UCU student furthers his family’s philanthropic dream to help less fortunate

By Michael Kisekka and Jimmy Siyasa
Compassion, generosity and humanity are among the many words defining philanthropy.  Innocent Kanobana, who has a particular passion for helping the less privileged, embodies such a definition. In 2015, he formed an underprivileged child charity organization, the Rukicare Foundation. 

Two years down the road, when Kanobana wanted someone to run the charity as its chief executive officer, Kanobana did not look further than his teenage grandchild, Joshua Rukundo, a Uganda Christian University (UCU) student. Rukundo was 18 years.

Joshua Rukundo (left) with a colleague (white shirt) and some of the children benefiting from their charity.
Joshua Rukundo (left) with a colleague (white shirt) and some of the children benefiting from their charity.

Fast forward to 2021.  Twenty-three-year-old Rukundo is a UCU final-year student of the Bachelor of Arts in Mass Communication. It is not only Rukundo who has changed, but his organization, too, has since grown. Rukicare Foundation that started with a handful of boys and girls now caters to over 50 children. Rukundo says the bedrock of the foundation has been his family’s deep-rooted culture of giving to those less fortunate.

On March 6, 2021, Rukicare joined hands with another charity, Noah’s Ark Special Needs Children Facility in Entebbe, Uganda

Noah’s Ark had earlier sent a call to the public to donate scholastic materials to their child-beneficiaries, who had to return to school. The children had been out of school since the Covid-19-related nationwide lockdown on education institutions in March 2020. A year later, schools were allowed to reopen but then closed again with a 42-day lockdown starting June 7.

Rukicare Foundation donated not only scholastic materials such books, pencils and pens that they had asked for, but also offered food, clothes and packs of medicines. 

“Since the government has opened schools, we decided to come in and provide the children with the necessary scholastic materials, to enable them to continue with their studies unhindered,” Rukundo explained before the second lockdown. 

While most charities focus directly on the beneficiaries in their custody, the mandate of Rukicare Foundation is a little different. Where possible, they also take care of the needs of the beneficiaries under the care of other organizations. 

“Sometimes, these children become too heavy a responsibility for their own parents, who end up dumping them, because they are unable to provide even the most basic of needs,” Rukundo, who believes abject poverty and negligence by many parents in Uganda is one of the reasons behind children ending up under the care of such organizations, said. 

Among the charities Rukundo’s organization supports are Kitgum Home of Children in northern Uganda, Mercy Hands Uganda in Mpigi district, central Uganda and Kireka home for people with a hearing impairment, located in Kireka, near Kampala.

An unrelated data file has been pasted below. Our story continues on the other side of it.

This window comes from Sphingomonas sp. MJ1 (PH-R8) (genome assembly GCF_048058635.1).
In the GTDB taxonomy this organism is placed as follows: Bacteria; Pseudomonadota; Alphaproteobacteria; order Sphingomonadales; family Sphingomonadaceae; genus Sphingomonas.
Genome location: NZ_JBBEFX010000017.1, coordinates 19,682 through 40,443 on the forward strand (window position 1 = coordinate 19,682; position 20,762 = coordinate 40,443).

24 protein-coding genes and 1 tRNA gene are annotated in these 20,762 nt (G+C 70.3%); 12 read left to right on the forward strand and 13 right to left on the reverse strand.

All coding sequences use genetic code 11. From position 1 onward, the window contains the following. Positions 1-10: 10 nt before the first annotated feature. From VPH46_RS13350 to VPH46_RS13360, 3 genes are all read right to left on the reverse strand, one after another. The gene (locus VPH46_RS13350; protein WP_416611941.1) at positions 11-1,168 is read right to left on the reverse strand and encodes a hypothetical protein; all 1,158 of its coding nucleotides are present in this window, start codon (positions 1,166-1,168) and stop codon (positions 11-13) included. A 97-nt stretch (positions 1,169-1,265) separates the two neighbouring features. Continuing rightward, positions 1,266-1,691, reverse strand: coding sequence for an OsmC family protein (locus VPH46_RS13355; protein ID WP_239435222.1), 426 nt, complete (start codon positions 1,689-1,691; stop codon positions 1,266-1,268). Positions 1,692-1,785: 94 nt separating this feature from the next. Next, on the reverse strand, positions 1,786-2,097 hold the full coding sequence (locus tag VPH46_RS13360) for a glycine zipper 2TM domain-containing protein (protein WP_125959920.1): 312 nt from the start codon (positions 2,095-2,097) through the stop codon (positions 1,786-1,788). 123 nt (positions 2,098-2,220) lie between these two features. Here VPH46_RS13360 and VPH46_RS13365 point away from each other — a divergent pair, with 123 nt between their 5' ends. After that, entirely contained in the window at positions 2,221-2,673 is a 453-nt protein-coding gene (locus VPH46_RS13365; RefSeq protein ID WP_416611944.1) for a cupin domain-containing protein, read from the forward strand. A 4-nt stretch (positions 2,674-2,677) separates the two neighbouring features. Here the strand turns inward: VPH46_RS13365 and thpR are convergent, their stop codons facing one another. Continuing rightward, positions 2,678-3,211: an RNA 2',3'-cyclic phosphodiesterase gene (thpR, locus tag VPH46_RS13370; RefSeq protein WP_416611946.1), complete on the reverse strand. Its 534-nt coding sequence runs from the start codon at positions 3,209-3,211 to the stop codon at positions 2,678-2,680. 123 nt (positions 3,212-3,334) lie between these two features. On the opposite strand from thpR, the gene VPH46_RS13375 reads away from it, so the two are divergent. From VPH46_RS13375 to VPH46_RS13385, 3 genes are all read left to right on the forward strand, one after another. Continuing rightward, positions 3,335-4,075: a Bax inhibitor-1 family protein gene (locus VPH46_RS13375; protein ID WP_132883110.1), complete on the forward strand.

John Safari, the Chief Executive Officer of the Noah’s Ark Special Needs Children Facility, was delighted with the support received from Rukundo’s foundation. Hoping for more such donations, Safari said they intend to establish a medical center for the facility. 

“We are in the last stages of acquiring land to build a hospital for the special needs children,” Safari said. 

Despite being able to look out for other charities, it does not mean Rukicare Foundation is insulated from obstacles. Rukundo said even with being registered, and having a valid operation permit and a requisite certificate of incorporation from the Uganda National Board of NGOs, the NGO pays tax on humanitarian imports, such as medicines, which he says should not be the case for a registered company like theirs. 

“In January 2021, we imported humanitarian medicines from India, but we feel we were unfairly taxed,” Rukundo said.

Such challenges can intimidate an organization without a major funder, but mainly dependent on 20% of the salaries of each of the members of the Rukundo family. And because of financial challenges, Rukundo has occasionally reached out to fellow students at UCU and other universities, to mobilize resources so that his organization is able to realize the philanthropy dream of the Rukundo family. 

As he looks to his UCU graduation this year, Rukundo is grateful for his university education. 

“UCU enabled me get more connections to people that are already running charity organizations. Then, it also deepened our connections to certain partners,” said Rukundo about his UCU experience. “My Bachelor’s has bettered my communication to potential partners and sponsors. It has also equipped me with skills to start and run the organization’s social media pages.” 


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